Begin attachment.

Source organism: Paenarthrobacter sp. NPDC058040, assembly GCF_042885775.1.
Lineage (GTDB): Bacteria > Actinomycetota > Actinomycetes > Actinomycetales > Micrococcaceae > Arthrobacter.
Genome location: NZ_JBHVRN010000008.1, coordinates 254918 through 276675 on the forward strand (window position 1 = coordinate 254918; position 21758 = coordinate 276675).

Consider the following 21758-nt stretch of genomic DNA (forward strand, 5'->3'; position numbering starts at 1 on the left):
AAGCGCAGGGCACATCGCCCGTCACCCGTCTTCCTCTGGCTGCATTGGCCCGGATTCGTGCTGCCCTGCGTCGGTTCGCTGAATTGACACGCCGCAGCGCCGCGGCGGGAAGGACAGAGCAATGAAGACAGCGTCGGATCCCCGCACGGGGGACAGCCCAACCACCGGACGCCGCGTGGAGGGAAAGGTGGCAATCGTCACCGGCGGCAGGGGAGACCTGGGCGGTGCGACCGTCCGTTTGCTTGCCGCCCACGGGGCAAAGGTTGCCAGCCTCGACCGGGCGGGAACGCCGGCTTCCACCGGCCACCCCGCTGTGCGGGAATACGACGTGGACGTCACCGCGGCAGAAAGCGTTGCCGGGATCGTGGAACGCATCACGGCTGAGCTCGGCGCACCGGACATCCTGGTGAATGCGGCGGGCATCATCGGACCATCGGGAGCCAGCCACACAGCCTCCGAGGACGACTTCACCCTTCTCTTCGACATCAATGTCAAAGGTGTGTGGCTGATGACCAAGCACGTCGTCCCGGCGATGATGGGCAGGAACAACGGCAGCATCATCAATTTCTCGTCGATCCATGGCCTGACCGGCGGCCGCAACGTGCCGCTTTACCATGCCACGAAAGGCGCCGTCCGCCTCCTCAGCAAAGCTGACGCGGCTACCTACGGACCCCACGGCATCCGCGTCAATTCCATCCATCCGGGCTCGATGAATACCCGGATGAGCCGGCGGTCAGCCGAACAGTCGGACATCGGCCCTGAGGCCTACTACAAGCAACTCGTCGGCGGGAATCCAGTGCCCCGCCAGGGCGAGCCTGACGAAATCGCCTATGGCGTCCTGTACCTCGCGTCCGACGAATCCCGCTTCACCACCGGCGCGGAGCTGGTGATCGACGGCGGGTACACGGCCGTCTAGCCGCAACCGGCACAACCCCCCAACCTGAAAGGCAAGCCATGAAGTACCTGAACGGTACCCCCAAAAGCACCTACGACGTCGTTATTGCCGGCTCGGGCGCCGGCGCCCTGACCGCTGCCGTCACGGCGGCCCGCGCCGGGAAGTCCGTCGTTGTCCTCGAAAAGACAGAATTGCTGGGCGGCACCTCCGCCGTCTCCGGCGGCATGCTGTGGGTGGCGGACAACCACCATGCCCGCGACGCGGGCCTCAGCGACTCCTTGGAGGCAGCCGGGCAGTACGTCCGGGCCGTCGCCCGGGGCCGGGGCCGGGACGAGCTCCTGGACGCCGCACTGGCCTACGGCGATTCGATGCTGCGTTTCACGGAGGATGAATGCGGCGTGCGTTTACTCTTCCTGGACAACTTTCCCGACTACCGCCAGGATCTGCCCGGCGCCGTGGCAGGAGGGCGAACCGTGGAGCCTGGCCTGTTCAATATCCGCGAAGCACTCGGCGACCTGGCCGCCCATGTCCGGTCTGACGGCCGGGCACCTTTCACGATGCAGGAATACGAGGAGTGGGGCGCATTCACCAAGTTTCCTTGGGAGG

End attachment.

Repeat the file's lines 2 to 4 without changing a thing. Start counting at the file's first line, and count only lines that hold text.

Lineage (GTDB): Bacteria > Actinomycetota > Actinomycetes > Actinomycetales > Micrococcaceae > Arthrobacter.
Genome location: NZ_JBHVRN010000008.1, coordinates 254918 through 276675 on the forward strand (window position 1 = coordinate 254918; position 21758 = coordinate 276675).

Consider the following 21758-nt stretch of genomic DNA (forward strand, 5'->3'; position numbering starts at 1 on the left):